Community gardens are an innovative form of urban agriculture where neighbors come together to grow vegetables, fruit or flowers in shared plots located in public spaces such as schools, parks or churches.
Recent research suggests that community gardening may help improve physical and mental health outcomes. This article reviews this evidence.
1. Increasing Access to Fresh Produce
Community gardens are an innovative form of urban agriculture in which members come together to grow fruits, vegetables and herbs for themselves and the wider community. Community gardens represent an invaluable opportunity to promote healthier eating practices while contributing to food system sustainability.
Communities that lack access to nutritious foods may benefit from an increase in fresh produce at neighborhood community gardens, which also serve as educational spaces where residents can learn sustainable farming techniques.
Multiple studies have demonstrated the positive health outcomes associated with community gardening participation, including improved diet and physical activity levels. One such study found that community gardeners were three and a half times more likely than non-gardeners to consume the daily recommended servings of fruits and vegetables than non-gardeners.
Community gardening has also proven beneficial for its participants’ social aspects; one study noted how participating was associated with reduced feelings of depression and higher social cohesion levels.
2. Increasing Access to Fresh Fruits and Vegetables
After the pandemic, community gardens have become more widely popular as a solution to increase food sovereignty and relieve strain on emergency food assistance organizations. They can promote healthier eating while simultaneously providing additional social and environmental benefits beyond simply food production.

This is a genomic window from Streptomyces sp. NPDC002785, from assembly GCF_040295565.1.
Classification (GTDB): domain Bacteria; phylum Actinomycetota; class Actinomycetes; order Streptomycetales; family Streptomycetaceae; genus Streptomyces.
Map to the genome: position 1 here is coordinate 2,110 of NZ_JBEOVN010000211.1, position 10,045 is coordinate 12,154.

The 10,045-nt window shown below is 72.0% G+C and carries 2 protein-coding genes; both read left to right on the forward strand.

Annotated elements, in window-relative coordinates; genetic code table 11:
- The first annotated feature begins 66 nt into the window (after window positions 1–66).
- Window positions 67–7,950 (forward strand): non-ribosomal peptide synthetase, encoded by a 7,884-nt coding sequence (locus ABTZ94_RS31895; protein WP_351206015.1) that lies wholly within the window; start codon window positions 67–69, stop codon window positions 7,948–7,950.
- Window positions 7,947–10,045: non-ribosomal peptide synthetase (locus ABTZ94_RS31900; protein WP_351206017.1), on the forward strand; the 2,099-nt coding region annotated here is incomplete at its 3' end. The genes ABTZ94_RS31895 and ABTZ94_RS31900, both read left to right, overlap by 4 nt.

Gardeners who participate in community gardens tend to consume higher rates of fruits and vegetables than non-gardeners, likely due to accessing fresh food produced locally that’s less expensive than what can be purchased from grocery stores.
Gardeners gain invaluable skills through gardening, such as cultivating and preserving their own produce. This can be especially valuable in communities without access to fresh groceries or who have high costs associated with fresh groceries. Furthermore, gardening serves as an integral social activity, often drawing people together and fostering positive interactions – something particularly helpful for isolated neighborhoods where gardening brings residents out from behind closed doors into direct contact with one another.
3. Increasing Access to Fresh Vegetables
Community gardens are an urban agriculture practice managed by multiple people working together in a shared space to grow produce for consumption, as opposed to individual and family residential gardening or city farms which specialize in animal products production.
Community gardens help increase access to fresh vegetables by lowering food costs and providing physical activity opportunities, while providing education on nutrition and gardening. According to studies, those who participate in community gardening tend to consume more fruits and vegetables than those who do not participate.
Community gardens are an effective tool to promote healthier diets, acting as an invaluable complement to emergency food assistance programs and creating an atmosphere of resilience within neighborhoods. Community gardens should be available to all members of a community including those most at-risk; however there may be barriers that must be addressed in order to effectively implement and evaluate community garden programs.
4. Increasing Access to Fresh Fruits and Vegetables
Community gardens offer an accessible and sustainable solution for combatting food insecurity in communities. Gardens can improve local access to fresh fruits and vegetables, promote nutrition education and physical activity programs, as well as act as an anchor point for other forms of intervention in local neighborhoods.
This research employs a mixed methods approach to evaluate the health benefits of gardening for people from underserved communities. Qualitative methods will be utilized, including ethnographic interviews, participatory observations, hermeneutic phenomenological analysis and discourse analysis.
SDSU Extension implemented garden-based interventions in rural South Dakota counties with high adult obesity levels and large numbers of Supplemental Nutrition Assistance Program participants to increase local access and consumption of fruits and vegetables. Interventions included nutrition education, gardening instruction, youth engagement in gardens and various outcomes being measured such as BMI, hand strength, self-reported physical and mental health measures as well as diet habits.